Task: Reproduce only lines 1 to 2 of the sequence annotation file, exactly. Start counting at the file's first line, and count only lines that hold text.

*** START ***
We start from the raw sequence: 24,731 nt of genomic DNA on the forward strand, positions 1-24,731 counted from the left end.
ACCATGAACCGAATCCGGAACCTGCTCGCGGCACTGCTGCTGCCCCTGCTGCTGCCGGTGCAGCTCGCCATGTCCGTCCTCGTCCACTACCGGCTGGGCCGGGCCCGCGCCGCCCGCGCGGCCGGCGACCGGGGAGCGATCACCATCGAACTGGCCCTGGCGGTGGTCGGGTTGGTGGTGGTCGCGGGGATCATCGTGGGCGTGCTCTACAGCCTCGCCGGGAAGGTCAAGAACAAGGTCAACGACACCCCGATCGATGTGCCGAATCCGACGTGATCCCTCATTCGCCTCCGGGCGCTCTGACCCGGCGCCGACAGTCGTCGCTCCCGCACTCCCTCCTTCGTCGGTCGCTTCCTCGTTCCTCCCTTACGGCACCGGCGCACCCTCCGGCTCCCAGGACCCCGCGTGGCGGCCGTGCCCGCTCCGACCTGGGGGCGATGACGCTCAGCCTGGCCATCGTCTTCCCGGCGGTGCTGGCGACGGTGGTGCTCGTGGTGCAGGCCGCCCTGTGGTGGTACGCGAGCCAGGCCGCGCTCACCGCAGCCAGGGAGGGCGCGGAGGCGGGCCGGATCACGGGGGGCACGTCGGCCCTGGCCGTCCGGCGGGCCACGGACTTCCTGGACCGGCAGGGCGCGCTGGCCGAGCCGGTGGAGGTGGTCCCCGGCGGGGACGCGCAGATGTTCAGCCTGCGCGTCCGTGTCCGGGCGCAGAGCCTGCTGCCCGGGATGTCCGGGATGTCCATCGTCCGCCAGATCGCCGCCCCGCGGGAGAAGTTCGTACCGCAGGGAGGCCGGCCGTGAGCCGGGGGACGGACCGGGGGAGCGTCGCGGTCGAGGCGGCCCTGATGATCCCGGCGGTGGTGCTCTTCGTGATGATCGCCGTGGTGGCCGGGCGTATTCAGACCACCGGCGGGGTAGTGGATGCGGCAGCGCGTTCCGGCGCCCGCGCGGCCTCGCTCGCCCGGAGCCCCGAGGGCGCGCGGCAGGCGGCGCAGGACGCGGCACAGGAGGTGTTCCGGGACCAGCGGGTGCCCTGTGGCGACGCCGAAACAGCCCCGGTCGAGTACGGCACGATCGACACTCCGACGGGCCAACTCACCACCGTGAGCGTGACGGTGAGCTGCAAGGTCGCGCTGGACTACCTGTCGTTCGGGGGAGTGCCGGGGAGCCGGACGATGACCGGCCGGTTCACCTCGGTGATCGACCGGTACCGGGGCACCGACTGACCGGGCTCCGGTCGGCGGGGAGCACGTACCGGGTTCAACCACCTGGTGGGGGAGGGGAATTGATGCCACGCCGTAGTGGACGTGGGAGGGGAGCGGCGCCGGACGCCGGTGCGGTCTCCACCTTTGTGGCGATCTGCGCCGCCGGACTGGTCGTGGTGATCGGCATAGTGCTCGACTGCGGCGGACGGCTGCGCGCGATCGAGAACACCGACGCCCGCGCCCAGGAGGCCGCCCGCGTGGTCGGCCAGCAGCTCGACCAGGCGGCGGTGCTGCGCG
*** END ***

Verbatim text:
We start from the raw sequence: 24,731 nt of genomic DNA on the forward strand, positions 1-24,731 counted from the left end.
ACCATGAACCGAATCCGGAACCTGCTCGCGGCACTGCTGCTGCCCCTGCTGCTGCCGGTGCAGCTCGCCATGTCCGTCCTCGTCCACTACCGGCTGGGCCGGGCCCGCGCCGCCCGCGCGGCCGGCGACCGGGGAGCGATCACCATCGAACTGGCCCTGGCGGTGGTCGGGTTGGTGGTGGTCGCGGGGATCATCGTGGGCGTGCTCTACAGCCTCGCCGGGAAGGTCAAGAACAAGGTCAACGACACCCCGATCGATGTGCCGAATCCGACGTGATCCCTCATTCGCCTCCGGGCGCTCTGACCCGGCGCCGACAGTCGTCGCTCCCGCACTCCCTCCTTCGTCGGTCGCTTCCTCGTTCCTCCCTTACGGCACCGGCGCACCCTCCGGCTCCCAGGACCCCGCGTGGCGGCCGTGCCCGCTCCGACCTGGGGGCGATGACGCTCAGCCTGGCCATCGTCTTCCCGGCGGTGCTGGCGACGGTGGTGCTCGTGGTGCAGGCCGCCCTGTGGTGGTACGCGAGCCAGGCCGCGCTCACCGCAGCCAGGGAGGGCGCGGAGGCGGGCCGGATCACGGGGGGCACGTCGGCCCTGGCCGTCCGGCGGGCCACGGACTTCCTGGACCGGCAGGGCGCGCTGGCCGAGCCGGTGGAGGTGGTCCCCGGCGGGGACGCGCAGATGTTCAGCCTGCGCGTCCGTGTCCGGGCGCAGAGCCTGCTGCCCGGGATGTCCGGGATGTCCATCGTCCGCCAGATCGCCGCCCCGCGGGAGAAGTTCGTACCGCAGGGAGGCCGGCCGTGAGCCGGGGGACGGACCGGGGGAGCGTCGCGGTCGAGGCGGCCCTGATGATCCCGGCGGTGGTGCTCTTCGTGATGATCGCCGTGGTGGCCGGGCGTATTCAGACCACCGGCGGGGTAGTGGATGCGGCAGCGCGTTCCGGCGCCCGCGCGGCCTCGCTCGCCCGGAGCCCCGAGGGCGCGCGGCAGGCGGCGCAGGACGCGGCACAGGAGGTGTTCCGGGACCAGCGGGTGCCCTGTGGCGACGCCGAAACAGCCCCGGTCGAGTACGGCACGATCGACACTCCGACGGGCCAACTCACCACCGTGAGCGTGACGGTGAGCTGCAAGGTCGCGCTGGACTACCTGTCGTTCGGGGGAGTGCCGGGGAGCCGGACGATGACCGGCCGGTTCACCTCGGTGATCGACCGGTACCGGGGCACCGACTGACCGGGCTCCGGTCGGCGGGGAGCACGTACCGGGTTCAACCACCTGGTGGGGGAGGGGAATTGATGCCACGCCGTAGTGGACGTGGGAGGGGAGCGGCGCCGGACGCCGGTGCGGTCTCCACCTTTGTGGCGATCTGCGCCGCCGGACTGGTCGTGGTGATCGGCATAGTGCTCGACTGCGGCGGACGGCTGCGCGCGATCGAGAACACCGACGCCCGCGCCCAGGAGGCCGCCCGCGTGGTCGGCCAGCAGCTCGACCAGGCGGCGGTGCTGCGCG